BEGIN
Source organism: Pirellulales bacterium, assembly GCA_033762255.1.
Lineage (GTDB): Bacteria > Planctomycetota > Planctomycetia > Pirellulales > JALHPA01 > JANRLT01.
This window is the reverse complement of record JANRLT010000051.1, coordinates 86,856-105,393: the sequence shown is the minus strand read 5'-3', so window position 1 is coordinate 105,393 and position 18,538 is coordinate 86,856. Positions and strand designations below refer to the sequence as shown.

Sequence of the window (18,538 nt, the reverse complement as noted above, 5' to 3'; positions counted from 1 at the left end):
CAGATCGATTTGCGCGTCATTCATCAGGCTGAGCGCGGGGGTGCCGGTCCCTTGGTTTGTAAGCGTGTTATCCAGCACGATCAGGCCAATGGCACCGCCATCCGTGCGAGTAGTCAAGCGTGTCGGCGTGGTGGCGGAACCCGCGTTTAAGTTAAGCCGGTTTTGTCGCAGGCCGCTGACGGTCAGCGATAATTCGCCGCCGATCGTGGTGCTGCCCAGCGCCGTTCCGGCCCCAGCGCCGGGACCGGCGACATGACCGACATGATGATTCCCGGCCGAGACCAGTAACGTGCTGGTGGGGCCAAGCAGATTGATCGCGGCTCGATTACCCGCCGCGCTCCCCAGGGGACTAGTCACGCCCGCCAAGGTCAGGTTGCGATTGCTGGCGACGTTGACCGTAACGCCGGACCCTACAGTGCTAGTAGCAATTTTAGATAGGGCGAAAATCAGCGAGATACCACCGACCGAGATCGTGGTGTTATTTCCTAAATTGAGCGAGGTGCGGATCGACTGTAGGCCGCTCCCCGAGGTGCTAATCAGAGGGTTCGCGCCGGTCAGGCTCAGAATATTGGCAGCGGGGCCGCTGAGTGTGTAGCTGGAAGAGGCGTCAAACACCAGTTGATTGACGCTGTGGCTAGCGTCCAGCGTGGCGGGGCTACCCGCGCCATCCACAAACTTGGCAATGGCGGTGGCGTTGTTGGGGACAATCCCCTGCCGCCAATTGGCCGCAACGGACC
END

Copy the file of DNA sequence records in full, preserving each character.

Source organism: Pirellulales bacterium, assembly GCA_033762255.1.
Lineage (GTDB): Bacteria > Planctomycetota > Planctomycetia > Pirellulales > JALHPA01 > JANRLT01.
This window is the reverse complement of record JANRLT010000051.1, coordinates 86,856-105,393: the sequence shown is the minus strand read 5'-3', so window position 1 is coordinate 105,393 and position 18,538 is coordinate 86,856. Positions and strand designations below refer to the sequence as shown.

Sequence of the window (18,538 nt, the reverse complement as noted above, 5' to 3'; positions counted from 1 at the left end):
CAGATCGATTTGCGCGTCATTCATCAGGCTGAGCGCGGGGGTGCCGGTCCCTTGGTTTGTAAGCGTGTTATCCAGCACGATCAGGCCAATGGCACCGCCATCCGTGCGAGTAGTCAAGCGTGTCGGCGTGGTGGCGGAACCCGCGTTTAAGTTAAGCCGGTTTTGTCGCAGGCCGCTGACGGTCAGCGATAATTCGCCGCCGATCGTGGTGCTGCCCAGCGCCGTTCCGGCCCCAGCGCCGGGACCGGCGACATGACCGACATGATGATTCCCGGCCGAGACCAGTAACGTGCTGGTGGGGCCAAGCAGATTGATCGCGGCTCGATTACCCGCCGCGCTCCCCAGGGGACTAGTCACGCCCGCCAAGGTCAGGTTGCGATTGCTGGCGACGTTGACCGTAACGCCGGACCCTACAGTGCTAGTAGCAATTTTAGATAGGGCGAAAATCAGCGAGATACCACCGACCGAGATCGTGGTGTTATTTCCTAAATTGAGCGAGGTGCGGATCGACTGTAGGCCGCTCCCCGAGGTGCTAATCAGAGGGTTCGCGCCGGTCAGGCTCAGAATATTGGCAGCGGGGCCGCTGAGTGTGTAGCTGGAAGAGGCGTCAAACACCAGTTGATTGACGCTGTGGCTAGCGTCCAGCGTGGCGGGGCTACCCGCGCCATCCACAAACTTGGCAATGGCGGTGGCGTTGTTGGGGACAATCCCCTGCCGCCAATTGGCCGCAACGGACC